by Carol White
Suzhou, China is known throughout the world for their exquisite private gardens and one of the most famous is the Liuyaun or Lingering Garden. Designated a UNESCO World Heritage Site and China’s fourth most famous garden, the Lingering Garden was first built during the Ming Dynasty around 1593 AD.
The garden has changed hands several times in its 400-year history, but remains one of the truly classical Chinese gardens. Situated on slightly less than six acres, the garden has four distinct sections: the large central section surrounded by the eastern, northern and western portions which were added later during the Qing dynasty.
The large central portion is dominated by a number of halls and a beautiful lake area. The western portion has a natural feel to it, while the northern portion reveals surprises at every turn as one setting after another unfolds in front of the visitor and the eastern section has many strangely shaped limestone formations — among the largest in all Chinese gardens. One of the owners was an expert calligrapher and examples of his influence are still visible throughout the garden.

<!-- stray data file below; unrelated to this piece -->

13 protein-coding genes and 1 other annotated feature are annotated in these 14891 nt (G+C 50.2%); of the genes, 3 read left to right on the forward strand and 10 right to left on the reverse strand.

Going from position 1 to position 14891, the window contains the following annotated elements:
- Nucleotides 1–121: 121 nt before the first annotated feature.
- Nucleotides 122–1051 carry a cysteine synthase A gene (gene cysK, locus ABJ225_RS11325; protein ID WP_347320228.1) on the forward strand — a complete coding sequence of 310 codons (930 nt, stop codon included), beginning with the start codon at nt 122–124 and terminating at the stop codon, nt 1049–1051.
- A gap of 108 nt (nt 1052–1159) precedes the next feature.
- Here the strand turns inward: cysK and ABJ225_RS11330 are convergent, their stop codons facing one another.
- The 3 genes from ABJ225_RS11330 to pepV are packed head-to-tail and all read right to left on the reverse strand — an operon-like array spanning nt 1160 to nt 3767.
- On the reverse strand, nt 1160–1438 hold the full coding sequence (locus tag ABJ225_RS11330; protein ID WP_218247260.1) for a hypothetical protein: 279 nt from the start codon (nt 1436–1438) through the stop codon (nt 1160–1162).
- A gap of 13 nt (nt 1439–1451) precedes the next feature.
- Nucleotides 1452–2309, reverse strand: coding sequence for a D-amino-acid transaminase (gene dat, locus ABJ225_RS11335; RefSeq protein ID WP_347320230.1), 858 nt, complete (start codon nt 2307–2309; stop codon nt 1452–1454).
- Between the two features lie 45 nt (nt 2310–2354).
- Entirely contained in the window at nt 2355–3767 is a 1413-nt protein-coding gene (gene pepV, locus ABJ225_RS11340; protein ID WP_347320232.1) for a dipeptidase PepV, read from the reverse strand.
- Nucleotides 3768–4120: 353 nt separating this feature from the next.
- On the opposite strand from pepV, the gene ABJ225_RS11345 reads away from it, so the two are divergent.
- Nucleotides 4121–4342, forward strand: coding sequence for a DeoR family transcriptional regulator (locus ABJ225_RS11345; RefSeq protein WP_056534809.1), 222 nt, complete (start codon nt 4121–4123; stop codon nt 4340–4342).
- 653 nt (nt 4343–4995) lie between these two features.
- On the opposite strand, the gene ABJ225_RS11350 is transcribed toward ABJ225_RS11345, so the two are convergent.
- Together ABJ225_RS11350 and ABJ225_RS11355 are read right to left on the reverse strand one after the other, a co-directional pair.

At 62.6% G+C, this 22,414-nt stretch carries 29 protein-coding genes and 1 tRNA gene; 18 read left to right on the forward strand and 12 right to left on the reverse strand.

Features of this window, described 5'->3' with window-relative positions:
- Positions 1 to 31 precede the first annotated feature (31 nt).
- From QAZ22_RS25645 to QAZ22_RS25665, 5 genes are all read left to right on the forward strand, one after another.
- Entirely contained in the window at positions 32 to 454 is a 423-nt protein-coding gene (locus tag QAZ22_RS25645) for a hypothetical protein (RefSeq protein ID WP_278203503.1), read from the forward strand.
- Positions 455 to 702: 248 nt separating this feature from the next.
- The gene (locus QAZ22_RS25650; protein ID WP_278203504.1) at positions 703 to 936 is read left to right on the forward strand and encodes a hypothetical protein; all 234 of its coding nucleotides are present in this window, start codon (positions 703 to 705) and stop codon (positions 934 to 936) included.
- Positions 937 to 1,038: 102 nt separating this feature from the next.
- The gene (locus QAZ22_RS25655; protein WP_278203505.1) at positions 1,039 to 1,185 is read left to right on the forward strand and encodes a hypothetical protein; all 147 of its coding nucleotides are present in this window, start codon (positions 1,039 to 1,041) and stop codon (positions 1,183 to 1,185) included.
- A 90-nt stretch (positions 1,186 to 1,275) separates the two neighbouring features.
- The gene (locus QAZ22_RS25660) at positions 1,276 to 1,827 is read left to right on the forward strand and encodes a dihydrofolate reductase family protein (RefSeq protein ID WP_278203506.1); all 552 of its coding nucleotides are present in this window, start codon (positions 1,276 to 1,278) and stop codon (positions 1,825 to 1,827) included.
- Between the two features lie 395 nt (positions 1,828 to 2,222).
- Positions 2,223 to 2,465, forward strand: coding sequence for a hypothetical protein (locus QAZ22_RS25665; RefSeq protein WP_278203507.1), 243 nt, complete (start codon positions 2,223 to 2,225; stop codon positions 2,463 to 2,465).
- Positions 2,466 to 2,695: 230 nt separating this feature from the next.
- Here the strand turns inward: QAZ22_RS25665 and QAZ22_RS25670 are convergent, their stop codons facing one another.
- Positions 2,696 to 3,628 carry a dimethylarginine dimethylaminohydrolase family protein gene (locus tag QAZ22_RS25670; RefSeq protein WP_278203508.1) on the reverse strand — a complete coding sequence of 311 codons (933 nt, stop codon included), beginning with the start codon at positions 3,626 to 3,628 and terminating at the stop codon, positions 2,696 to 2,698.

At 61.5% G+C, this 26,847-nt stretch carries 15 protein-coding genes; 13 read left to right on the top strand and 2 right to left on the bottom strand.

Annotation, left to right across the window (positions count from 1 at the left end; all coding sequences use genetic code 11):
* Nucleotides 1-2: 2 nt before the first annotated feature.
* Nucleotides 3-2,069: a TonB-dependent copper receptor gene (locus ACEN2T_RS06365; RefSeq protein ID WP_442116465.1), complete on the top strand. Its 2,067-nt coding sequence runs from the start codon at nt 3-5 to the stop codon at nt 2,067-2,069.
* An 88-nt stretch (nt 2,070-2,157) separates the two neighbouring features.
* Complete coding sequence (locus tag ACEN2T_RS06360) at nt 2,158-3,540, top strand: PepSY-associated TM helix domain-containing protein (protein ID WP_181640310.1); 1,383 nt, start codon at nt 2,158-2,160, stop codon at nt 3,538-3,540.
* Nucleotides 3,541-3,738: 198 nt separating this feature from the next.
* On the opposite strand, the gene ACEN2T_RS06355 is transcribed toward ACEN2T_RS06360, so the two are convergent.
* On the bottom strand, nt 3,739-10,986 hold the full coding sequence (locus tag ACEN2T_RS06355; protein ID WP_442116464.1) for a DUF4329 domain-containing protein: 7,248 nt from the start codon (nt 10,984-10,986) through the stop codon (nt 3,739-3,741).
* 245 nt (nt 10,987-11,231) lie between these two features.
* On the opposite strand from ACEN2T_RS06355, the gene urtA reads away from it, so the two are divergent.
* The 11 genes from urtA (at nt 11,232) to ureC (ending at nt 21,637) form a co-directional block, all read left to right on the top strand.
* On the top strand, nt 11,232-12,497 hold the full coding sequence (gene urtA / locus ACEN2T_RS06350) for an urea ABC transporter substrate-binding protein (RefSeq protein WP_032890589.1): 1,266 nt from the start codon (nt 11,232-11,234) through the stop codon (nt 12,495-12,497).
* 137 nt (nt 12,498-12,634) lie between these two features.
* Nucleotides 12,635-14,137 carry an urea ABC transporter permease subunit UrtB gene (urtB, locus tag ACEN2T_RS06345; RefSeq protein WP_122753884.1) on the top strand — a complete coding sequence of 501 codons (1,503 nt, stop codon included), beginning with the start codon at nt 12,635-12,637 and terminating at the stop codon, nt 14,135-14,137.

We visited the garden in November — well past the flowering season, but found it still beautiful and peaceful. The lotus pool and the bonsai displays were two of our favorite parts along with the distinctly different windows providing glimpses into an ever changing array of views. While the buildings were impressive, it was the gardens themselves that we found most interesting in their variety of plantings and the interplay of textures, forms and light.
The Lingering Garden is well worth a few hours respite on your tour of China. If you can’t make your way to China, try the authentic Classic Chinese garden in Portland, Oregon that was built in cooperation with Portland’s sister city of Suzhou in 2000 and includes all the elements of the ancient gardens of China.
Carol White is the co-author of the award-winning book, Live Your Road Trip Dream — the ultimate road trip planning guide for extended road trips. Carol and her husband Phil have traveled over 50,000 road miles in the past several years, visiting all forty-eight of the contiguous states and having visited all of the National Parks in those states. They now spend their days helping others to live their dreams.